is
the
less
ambitious one
of
description and statistical definition
of
the major
I1
ucl
uat
ions.
I1
THE
STATISTICS
OF HOUSE-BUILDING
Before presenting the new index it is desirable
to
survey briefly the
niairi
alternative source materials
on
house-building before 1914. These
Jliay
be sunimansed under three heads
:
(i)
Income Tax (Schedule A) and Inhabited House Duty statistics.
(ii)
Materials from the Populalion Census.
(iii)
Approved building plans or houses erected in individual towns.
Only the last
of
these are reliable indices of residential construction,
but
thc only series published are those of
the
plans passed by the Dean
of
Guild Court of Glasgow from 1863. the number of new houses in
tllc
London Metropolitan Police District
from
1871. and the number
of
houses
erected in the forty largest municipal areas in 1901-16.'
Exccpt
for the latter the coverage is
too
limited
for
the figures
to
serve
;IS
indications
of
national building activity. However, it
is
from this
kind
of
inforniation that our index for larger areas has been constructed
and
the
scries
for
Glasgow
and London have been incorporated into
thc
iiew
index.
Frorii
the Inhabited House Duty
it
is possible to obtain statistics
of
the
annual increases
in
the housing stock from 1874-5
to
1913-4.'
These
have
generally been niade use of for the study
of
house-building
fluctuations
but they suffer from a number of defects which detract
considerably
from
their value.
'The
figurcs
are
net
quantities and a good deal of new house-
Iwildiiig
which is offset by demolitions or conversions is
lost
in the
.
totals.
If
this magnitude could be established,
or
if it could be
:issunled
that
it
formed
a
fairly constant proportion of the
total
A.
K.
Cairncross.
Home
aid
Foreign
Itrvestment,
1870-1913.
p
16.
155;
J.
C.
Spcnsley. Urban Housing Problems.'
Journal
of
the
f;oyal
.S/u/ix/icul
SocielU.
Vol.
LXXXI,
Part
11,
March 1918, p. 210..
A
series
of
a
JilTsrrnt kind, based on fees received
by
Building Surveyors in London
lor itibpscting ncw buildings un,der
the
provisions
of
the London Building
Acls,
is
given by
E.
W.
Cooney. Capital Exports, and Investment in Building
iii
Ilrilain and the U.S.A., 1856-1914
',
Econonrica
(N.S.),
Vol.
XVI,
November
1Y-i').
pp.
347-s4.
*
The
Jala
arc given in Lord
Slamp,
Rrifivh
Zticotties
atid
P.roperlv,
1916.
p.
141.
Siinilar figures. but relating only
to
houses with an annual value of
f?O
and over. are available from 1851-2. The proportion
of
the
latter
to
all
.~.l~\dling-liousrs
in 1874-5. was, however, only 12.7 per cent. Stanip has
also
an
*
wwve grncriil discussion
of
Inhabited House Duty statistics.
A
NEW
INDEX
OF
RESIDENTIAL
CONSTRUCTION,
1838-1950
107
housing stock
or
of
new house-building, this difficulty could be over-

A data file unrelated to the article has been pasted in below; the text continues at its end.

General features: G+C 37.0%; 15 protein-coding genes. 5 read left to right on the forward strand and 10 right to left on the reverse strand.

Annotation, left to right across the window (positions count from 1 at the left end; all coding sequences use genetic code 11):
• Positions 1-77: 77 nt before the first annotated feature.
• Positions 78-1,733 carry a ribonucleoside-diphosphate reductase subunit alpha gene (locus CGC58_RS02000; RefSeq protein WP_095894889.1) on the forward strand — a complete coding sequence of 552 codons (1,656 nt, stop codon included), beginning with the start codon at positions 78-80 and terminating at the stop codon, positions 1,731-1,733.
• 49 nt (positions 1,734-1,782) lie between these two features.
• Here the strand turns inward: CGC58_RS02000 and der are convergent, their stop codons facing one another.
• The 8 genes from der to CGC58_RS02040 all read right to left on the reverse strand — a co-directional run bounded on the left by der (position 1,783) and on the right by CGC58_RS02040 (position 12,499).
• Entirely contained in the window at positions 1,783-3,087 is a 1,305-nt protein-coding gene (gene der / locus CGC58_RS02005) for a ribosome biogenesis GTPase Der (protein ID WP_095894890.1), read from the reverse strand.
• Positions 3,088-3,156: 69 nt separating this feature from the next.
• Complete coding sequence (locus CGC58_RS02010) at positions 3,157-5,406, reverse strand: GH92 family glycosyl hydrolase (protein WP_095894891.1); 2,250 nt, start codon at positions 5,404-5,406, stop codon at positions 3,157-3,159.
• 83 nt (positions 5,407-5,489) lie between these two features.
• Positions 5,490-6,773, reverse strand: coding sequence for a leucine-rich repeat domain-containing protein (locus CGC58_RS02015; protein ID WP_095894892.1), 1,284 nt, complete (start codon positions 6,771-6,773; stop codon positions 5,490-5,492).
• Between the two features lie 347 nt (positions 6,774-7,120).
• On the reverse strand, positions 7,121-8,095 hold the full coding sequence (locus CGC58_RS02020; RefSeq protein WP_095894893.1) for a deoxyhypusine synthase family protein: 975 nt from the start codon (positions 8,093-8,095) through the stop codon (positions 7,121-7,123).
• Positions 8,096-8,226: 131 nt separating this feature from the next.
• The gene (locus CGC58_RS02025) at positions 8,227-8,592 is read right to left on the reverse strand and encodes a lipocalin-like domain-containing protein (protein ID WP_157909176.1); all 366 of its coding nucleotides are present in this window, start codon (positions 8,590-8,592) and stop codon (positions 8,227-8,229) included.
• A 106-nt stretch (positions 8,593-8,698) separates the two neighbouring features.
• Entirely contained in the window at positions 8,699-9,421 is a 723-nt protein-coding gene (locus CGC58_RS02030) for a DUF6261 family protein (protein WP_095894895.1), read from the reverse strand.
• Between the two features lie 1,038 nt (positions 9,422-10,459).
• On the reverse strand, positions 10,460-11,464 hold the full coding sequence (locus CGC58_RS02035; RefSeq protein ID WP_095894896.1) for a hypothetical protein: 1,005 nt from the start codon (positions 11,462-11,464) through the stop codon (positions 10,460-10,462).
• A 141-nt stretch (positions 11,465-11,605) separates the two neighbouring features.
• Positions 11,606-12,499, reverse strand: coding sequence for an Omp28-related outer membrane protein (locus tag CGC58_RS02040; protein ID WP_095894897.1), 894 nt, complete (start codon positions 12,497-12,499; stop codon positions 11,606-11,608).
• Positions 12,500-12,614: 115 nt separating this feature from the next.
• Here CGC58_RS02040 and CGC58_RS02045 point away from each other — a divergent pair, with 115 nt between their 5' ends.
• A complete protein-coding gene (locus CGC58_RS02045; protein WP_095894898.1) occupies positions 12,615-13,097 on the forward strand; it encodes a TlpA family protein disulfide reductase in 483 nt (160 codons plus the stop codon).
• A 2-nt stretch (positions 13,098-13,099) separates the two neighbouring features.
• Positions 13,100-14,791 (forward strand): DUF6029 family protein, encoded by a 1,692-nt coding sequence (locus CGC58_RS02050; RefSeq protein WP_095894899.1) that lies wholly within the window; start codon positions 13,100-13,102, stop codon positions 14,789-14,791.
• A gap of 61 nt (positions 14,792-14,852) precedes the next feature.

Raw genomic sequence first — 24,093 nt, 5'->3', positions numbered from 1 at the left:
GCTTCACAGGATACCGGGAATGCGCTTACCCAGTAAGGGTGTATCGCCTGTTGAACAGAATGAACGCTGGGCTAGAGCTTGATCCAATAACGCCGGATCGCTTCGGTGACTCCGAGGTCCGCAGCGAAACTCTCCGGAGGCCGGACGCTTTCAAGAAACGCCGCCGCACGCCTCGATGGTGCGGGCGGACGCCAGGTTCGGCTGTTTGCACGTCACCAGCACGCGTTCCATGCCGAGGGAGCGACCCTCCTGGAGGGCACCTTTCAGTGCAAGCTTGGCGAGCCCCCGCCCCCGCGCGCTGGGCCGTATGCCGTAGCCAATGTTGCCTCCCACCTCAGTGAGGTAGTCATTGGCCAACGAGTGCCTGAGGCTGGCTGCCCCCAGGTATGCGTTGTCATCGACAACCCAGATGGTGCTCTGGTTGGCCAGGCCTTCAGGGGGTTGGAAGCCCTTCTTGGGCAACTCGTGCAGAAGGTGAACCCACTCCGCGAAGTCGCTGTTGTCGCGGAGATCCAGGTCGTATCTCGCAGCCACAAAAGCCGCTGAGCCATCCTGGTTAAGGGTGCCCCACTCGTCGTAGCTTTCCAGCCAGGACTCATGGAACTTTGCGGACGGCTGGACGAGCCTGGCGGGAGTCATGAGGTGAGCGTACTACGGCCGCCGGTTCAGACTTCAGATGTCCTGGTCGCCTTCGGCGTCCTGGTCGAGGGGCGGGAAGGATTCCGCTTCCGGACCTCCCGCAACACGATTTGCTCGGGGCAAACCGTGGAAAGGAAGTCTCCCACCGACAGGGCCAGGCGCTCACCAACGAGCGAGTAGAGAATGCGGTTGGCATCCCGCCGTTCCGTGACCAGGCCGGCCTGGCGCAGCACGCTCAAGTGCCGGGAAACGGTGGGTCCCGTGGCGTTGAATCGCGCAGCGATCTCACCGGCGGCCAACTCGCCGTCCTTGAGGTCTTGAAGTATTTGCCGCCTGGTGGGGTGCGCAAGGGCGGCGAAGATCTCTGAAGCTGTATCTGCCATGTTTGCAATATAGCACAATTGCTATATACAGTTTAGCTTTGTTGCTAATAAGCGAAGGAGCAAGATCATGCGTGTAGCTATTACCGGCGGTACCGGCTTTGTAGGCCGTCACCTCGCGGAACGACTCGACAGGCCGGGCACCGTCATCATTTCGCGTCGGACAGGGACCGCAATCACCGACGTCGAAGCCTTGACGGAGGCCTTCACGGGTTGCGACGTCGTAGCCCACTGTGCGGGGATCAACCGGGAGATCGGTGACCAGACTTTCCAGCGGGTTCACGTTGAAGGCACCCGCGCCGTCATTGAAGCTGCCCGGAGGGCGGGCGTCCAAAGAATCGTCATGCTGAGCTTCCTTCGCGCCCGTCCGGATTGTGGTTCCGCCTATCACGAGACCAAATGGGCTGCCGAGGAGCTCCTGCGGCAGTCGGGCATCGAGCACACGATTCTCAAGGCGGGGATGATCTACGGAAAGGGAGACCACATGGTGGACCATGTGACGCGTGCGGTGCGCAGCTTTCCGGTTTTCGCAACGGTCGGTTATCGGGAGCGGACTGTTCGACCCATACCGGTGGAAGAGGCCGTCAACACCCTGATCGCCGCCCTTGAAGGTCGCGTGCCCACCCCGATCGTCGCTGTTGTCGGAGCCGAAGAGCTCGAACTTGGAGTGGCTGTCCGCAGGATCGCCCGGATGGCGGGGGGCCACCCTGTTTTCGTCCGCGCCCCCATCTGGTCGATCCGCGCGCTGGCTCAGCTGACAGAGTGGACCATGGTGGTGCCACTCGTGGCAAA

come, Unfortunately. there is very little information on demolitions,
etc. and what estimates there are indicate considerable variations over
time which are not ostensibly related
to
fluctuations in new building
or
the stock of
houses.
There
is
the further difficulty of the re-assessment years: every
three years in England and Wales before
1888-9.
then every
five
years
(except
in
1910-1,
when the interval was seven years). and every five
years in the Metropolis.' In these years increases in rent were given
effect
to
while reductions were allowed
for
annually. This introduced
a
downward bias into the figures
of
annual value in inter-assessment
years, while the numerous appeals which followed new assessments
and often led to subsequent revision introduced
an
opposite bias in
years
of
assessment.
This
dificulty does not affect the similar statistics
given for the
number
of houses, but these (no less than the value
figures) were affected by the continuous transfers and re-transfers of
buildings between different categories.
The House Duty statistics may therefore be used as a measure of
the
net
change
in
the annual number of
all
premises. but they must be
treated with the greatest caution when used
as
an index
for
house-
building activity.
The Census of Population gives the number of inhabited and
uninhabited houses on dates
on
which the Census was taken from
1801,
and the number
of
houses
in
course of erection from 181
1.
From
these data it is possible to obtain the
net
increases
in
the housing stock
over decennial periods. The Census information is somewhat impaired
by
changes in the definition
of
a
house, and it is likely that the
enumeration of uninhabited houses was incomplete. The statistics
give. however, a valuable-if rough-indication of building movements
over
a
long historical period and they have a major advantage in being
available
for
local areas. The numbers of houses
in
course of erection
provide
a
useful check
on
other data in Census years.
THE
NEW
INDEX
Statistics of building plans came into existence
in
connection with
the responsibilities of Local Authorities for enforcing the local building
bylaws. Builders wishing
to
erect houses were required
to
submit
'In
Scotland
the
system
of
valuation
amounted
in
cffccl
lo
annual re-
assessments.
I
ox
B.
WEBER
building plans
for
approval
to
the City Surveyor
or
Engineer who
sanctioned the plans
if
they confomied with the requirements
of
the
b)
-laws. Often the oRicer responsible also kept a check
on
the number
of
houses
actually erected, and
for
some towns these statistics alone
hu\e
bccn
preserved. Whenever available these are the more accurate
indicators, but usually they do not extend
as
far
back as the building
l'hcre are a nuniber
of
shortcomings in these statistics which must
he
brielly noted. First, there
is
the problem
of
urban boundary changes.
As
towns enlarged their administrative areas, the building series applied
correspondingly
to
larger districts and some discontinuities were
inevitably introduced.
No
adjustment was possible, but in most cases
ilie
volume of building in the added area
must
have been small in
relation to building
in
the town as
a
whole. Inspection of the building
series
in
years
in
which sonie
of
the larger extensions occurred indicates.
morcover.
no
obvious discontinuities.
It
is therefore reasonable
to
,tx,iiiiic
tliat
comparability is not, on that count, seriously impaired.'"